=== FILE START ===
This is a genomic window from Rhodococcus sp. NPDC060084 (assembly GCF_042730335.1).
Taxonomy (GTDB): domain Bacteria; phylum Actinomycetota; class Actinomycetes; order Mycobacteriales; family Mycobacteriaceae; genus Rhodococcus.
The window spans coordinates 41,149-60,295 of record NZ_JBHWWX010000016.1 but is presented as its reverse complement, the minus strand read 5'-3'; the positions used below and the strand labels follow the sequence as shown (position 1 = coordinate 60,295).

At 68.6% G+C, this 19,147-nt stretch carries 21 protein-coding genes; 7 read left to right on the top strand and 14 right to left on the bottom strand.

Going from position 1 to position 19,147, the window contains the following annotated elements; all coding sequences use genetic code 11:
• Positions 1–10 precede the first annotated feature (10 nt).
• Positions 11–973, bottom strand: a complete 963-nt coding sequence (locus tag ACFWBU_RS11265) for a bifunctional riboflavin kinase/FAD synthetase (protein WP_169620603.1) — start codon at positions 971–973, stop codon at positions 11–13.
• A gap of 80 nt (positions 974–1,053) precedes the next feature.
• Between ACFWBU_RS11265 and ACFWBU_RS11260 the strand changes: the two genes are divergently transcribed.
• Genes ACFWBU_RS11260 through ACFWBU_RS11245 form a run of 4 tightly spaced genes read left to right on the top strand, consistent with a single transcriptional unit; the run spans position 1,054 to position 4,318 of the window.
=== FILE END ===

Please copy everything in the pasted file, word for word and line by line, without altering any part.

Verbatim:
This is a genomic window from Rhodococcus sp. NPDC060084 (assembly GCF_042730335.1).
Taxonomy (GTDB): domain Bacteria; phylum Actinomycetota; class Actinomycetes; order Mycobacteriales; family Mycobacteriaceae; genus Rhodococcus.
The window spans coordinates 41,149-60,295 of record NZ_JBHWWX010000016.1 but is presented as its reverse complement, the minus strand read 5'-3'; the positions used below and the strand labels follow the sequence as shown (position 1 = coordinate 60,295).

At 68.6% G+C, this 19,147-nt stretch carries 21 protein-coding genes; 7 read left to right on the top strand and 14 right to left on the bottom strand.

Going from position 1 to position 19,147, the window contains the following annotated elements; all coding sequences use genetic code 11:
• Positions 1–10 precede the first annotated feature (10 nt).
• Positions 11–973, bottom strand: a complete 963-nt coding sequence (locus tag ACFWBU_RS11265) for a bifunctional riboflavin kinase/FAD synthetase (protein WP_169620603.1) — start codon at positions 971–973, stop codon at positions 11–13.
• A gap of 80 nt (positions 974–1,053) precedes the next feature.
• Between ACFWBU_RS11265 and ACFWBU_RS11260 the strand changes: the two genes are divergently transcribed.
• Genes ACFWBU_RS11260 through ACFWBU_RS11245 form a run of 4 tightly spaced genes read left to right on the top strand, consistent with a single transcriptional unit; the run spans position 1,054 to position 4,318 of the window.